Normal to better than average acorn crops in the North Region over the last couple of years have inhibited the ability of hunters to see and harvest deer. This factor also caused hunters in the region to underestimate the actual numbers of deer on their properties. This trend is likely to continue in 2014-2015 with predictions of another good mast crop this fall. If this occurs, deer visibility will be reduced, but herd health, productivity and fawn production should be higher. These factors will cause the deer population to increase even faster, which can be devastating if hunters in the region continue to refrain from antlerless harvest.
When it comes to consistently producing good numbers of deer, Tate, Panola and Marshall are the top counties in the North Region. Hell Creek and Charles Ray Nix, two WMAs that have sizeable deer populations, offer draw hunts that greatly reduce the hunting pressure seen on other public lands. But if elbowroom isn't an issue, ample deer hunting opportunities abound on the expansive Holly Springs National Forest.
North Central Region
Consisting of 15 counties, the North Central Region is home to Camp McCain Military Base, nine WMAs, three separate tracts of the Holly Springs and Tombigbee National Forests, and the expansive Noxubee National Wildlife Refuge. With such an abundance of public-land hunting opportunities, hunters are certain to find plenty of whitetails for the taking.
Although the overall herd in this region appears to be relatively healthy, site visits by the regional biologist revealed vastly overpopulated localized areas in the region in desperate need of a change in management.
According to the regional biologist, the management emphasis across this region shifting from the traditional deer management of harvesting every legal buck and few does to more quality deer management has had some very beneficial effects. However, this increased interest in deer management has not been able to stabilize the deer population growth in the North Central Region.
The deer herds in this region peaked in the early 90s, but are currently experiencing a second peak with many clubs having more deer now than then. And despite coyote depredation being at the highest level of any region in the state, increasing the deer harvest is the only way to combat the expanding deer herd.
The top producing deer counties in the North Central Region include Noxubee, Monroe, Attala and Carroll. The top deer producing WMAs in this region include Malmaison, Calhoun County and Choctaw. The North Central Region is also home to the 48,000-acre Noxubee NWR, the largest tract of the Tombigbee National Forest.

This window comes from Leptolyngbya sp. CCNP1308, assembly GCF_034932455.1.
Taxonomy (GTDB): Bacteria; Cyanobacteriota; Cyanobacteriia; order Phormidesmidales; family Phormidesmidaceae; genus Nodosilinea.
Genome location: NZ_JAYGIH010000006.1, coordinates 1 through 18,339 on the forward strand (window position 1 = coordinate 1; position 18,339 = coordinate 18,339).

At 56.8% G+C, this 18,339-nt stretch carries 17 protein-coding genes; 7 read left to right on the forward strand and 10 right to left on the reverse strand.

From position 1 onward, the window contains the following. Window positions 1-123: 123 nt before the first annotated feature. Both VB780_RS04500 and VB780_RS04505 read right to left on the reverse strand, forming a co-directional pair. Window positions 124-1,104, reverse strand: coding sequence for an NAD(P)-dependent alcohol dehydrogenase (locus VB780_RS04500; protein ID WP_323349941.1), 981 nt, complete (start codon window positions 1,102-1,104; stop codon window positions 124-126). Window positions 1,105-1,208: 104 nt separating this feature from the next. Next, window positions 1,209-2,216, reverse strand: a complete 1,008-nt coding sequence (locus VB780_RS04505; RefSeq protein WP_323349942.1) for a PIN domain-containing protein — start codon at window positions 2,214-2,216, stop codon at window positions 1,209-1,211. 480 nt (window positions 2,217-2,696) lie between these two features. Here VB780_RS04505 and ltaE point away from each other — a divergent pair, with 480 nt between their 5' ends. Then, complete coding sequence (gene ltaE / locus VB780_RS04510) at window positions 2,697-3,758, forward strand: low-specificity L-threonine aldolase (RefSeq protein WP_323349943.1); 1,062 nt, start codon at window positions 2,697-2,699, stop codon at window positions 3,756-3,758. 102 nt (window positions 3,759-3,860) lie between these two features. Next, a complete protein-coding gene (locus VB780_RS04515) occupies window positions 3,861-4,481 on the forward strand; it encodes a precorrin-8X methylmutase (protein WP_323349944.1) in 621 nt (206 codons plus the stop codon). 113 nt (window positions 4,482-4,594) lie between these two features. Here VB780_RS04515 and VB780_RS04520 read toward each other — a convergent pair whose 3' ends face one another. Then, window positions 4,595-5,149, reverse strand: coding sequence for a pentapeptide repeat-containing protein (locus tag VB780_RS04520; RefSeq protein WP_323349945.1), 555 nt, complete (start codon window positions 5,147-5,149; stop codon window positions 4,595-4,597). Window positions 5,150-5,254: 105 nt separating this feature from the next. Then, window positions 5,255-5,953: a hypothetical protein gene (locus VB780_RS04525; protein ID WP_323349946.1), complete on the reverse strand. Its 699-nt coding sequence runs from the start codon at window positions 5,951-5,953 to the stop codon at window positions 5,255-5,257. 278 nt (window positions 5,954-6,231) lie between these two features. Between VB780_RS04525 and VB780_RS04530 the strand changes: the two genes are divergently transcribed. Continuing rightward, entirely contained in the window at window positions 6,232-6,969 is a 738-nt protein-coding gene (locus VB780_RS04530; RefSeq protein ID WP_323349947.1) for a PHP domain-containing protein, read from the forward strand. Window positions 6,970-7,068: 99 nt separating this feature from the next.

East Central Region
Because of the extremely diverse soil types found here, the East Central Region is considered to be the most unique deer region in the Magnolia State. Seven of Mississippi's 11 soil types can be found in the 12 counties that make up the East Central Region. The combination of diverse soil types and quality habitat makes for a healthy, yet overpopulated, deer herd.
Deer harvest in this region has remained relatively stable over the past 10 years at one deer per 100 acres. According to Wilf, the deer herd has plateaued in the East Central Region with the number of births equaling the number of deaths. However, if harvest rates are not increased, there is concern that the already overpopulated deer herds in this region may explode due to better than average acorn crops and improved habitat manipulation in pine plantations.
When it comes to hunting opportunities, the highest deer densities in the East Central Region can be found in Madison, Leake and Scott counties. For the best public-land opportunities, hunters should focus on the Bienville National Forest and the region's three top producing WMAs — Bienville, Tallahala and Nanih Waiya.
Thanks to the extremely fertile soils created by its vast river systems, the Delta Region is whitetail habitat heaven. However, recent floods on these same river systems have made it challenging for the hunters in low-lying areas across this 11 county region. Harvest numbers, especially antlerless harvest numbers, have dropped dramatically in this region at a time when the deer population is booming.
"The Delta Region always has high deer numbers," said Wilf. "But with the increase in the WRP and CRP acreage in this region, we are seeing an emerging deer population along with some of the heaviest body weights in years."